Legalized recreational marijuana raises a host of questions, including a major issue: how do police stop so-called drugged driving? Enforcement and detection is one problem, but awareness is perhaps even more important. To that end, Colorado this week unveiled a $1 million ad campaign to drive the point home that weed and automobiles don't mix.
In one ad, a stoned guy celebrates hanging his flat-screen TV on the wall and heads over to get some victory tortilla chips. Right on cue, the TV smashes to the floor. In case you didn't get the point, the ad reads: "Installing a TV while high is now legal. Driving to get a new one isn't."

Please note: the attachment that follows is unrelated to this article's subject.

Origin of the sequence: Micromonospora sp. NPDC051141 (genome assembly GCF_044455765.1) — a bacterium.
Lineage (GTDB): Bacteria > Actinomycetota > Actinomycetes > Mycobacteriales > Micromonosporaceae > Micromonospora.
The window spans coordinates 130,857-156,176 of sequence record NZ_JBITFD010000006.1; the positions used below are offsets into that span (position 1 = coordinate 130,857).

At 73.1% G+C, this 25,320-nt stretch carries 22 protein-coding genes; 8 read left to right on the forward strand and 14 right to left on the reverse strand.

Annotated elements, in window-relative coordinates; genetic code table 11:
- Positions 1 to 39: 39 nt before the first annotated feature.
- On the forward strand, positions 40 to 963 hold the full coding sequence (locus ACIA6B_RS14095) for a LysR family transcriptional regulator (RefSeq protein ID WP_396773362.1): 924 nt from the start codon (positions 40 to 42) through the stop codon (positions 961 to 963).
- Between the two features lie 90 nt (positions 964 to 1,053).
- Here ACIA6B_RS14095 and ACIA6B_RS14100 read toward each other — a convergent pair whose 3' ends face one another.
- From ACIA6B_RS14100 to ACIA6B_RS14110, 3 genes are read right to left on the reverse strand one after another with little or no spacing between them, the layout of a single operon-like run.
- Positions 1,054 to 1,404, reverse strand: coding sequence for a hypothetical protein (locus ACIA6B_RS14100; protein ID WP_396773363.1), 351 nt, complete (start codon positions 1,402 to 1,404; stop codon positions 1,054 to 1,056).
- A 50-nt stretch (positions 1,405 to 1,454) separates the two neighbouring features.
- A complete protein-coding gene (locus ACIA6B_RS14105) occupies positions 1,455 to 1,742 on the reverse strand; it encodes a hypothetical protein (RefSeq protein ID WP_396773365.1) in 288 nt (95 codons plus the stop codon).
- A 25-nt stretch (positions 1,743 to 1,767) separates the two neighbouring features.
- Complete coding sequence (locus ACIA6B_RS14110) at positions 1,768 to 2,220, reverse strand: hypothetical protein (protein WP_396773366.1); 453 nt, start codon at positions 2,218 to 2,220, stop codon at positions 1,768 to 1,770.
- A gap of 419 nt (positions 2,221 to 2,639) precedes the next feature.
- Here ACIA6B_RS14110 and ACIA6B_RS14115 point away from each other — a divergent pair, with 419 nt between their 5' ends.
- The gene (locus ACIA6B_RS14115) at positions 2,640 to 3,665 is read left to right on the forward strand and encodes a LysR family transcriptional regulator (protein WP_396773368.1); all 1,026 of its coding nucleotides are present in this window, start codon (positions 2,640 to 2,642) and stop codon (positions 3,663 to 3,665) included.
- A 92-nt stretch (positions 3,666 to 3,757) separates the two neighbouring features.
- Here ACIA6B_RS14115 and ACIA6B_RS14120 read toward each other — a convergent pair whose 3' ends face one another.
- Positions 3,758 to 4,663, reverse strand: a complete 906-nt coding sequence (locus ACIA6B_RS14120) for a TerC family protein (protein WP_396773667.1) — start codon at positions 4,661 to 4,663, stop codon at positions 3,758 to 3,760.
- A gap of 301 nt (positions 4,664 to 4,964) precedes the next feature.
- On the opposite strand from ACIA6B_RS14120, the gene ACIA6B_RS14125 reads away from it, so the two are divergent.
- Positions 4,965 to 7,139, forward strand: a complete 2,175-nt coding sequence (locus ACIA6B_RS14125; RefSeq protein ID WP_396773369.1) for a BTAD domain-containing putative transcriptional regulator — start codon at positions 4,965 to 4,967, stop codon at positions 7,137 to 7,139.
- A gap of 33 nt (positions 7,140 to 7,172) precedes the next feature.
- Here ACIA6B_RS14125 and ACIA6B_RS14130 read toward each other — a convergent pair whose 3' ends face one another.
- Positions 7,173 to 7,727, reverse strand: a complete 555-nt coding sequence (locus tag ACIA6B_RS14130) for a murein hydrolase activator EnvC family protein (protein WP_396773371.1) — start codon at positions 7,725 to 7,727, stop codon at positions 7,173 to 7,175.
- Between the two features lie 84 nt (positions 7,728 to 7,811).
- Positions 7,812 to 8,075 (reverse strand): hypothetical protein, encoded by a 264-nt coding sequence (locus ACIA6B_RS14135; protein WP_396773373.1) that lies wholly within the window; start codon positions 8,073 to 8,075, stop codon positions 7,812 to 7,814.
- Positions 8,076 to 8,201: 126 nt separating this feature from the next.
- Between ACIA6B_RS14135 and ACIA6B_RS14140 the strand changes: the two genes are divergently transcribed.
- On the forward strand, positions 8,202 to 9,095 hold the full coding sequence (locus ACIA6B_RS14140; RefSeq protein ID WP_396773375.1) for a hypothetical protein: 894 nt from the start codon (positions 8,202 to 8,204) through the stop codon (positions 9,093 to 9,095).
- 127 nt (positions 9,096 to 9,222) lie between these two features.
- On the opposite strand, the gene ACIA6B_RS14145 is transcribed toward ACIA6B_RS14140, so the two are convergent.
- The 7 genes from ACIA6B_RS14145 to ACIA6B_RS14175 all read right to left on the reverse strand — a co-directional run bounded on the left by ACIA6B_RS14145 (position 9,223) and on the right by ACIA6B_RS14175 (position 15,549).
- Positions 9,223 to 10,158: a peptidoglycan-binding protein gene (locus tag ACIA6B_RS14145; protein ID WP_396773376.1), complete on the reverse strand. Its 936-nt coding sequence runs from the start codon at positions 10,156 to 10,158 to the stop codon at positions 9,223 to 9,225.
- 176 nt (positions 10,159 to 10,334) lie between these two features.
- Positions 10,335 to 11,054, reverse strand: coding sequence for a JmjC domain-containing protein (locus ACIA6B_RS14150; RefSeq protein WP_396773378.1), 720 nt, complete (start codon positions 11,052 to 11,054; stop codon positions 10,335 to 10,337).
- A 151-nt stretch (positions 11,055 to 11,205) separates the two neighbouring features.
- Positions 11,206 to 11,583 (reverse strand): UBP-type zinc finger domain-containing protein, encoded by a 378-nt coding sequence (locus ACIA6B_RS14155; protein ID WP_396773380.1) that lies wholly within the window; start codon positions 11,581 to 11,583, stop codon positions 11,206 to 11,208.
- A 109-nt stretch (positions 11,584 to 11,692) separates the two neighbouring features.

The Colorado Department of Transportation, which produced the ads with federal funding from the National Highway Transportation Safety Administration, is hoping to dispel notions that weed somehow enhances one's driving ability. "We heard repeatedly that people thought marijuana didn't impact their driving ability, and some believed it actually made them a better driver," a DOT representative tells the Denver Post.
According to the Associated Press, Colorado State Patrol has caught 61 "drugged drivers" since the beginning of the year, and 31 of those cases were tied to marijuana. But behind those numbers and the goofy TV ads is the growing problem of figuring out just how police officers test to see if drivers are impaired. Work is underway to set a limit akin to the well-known 0.08 blood alcohol content cutoff, but proper, surefire tests for determining impairment in the field are still in the works.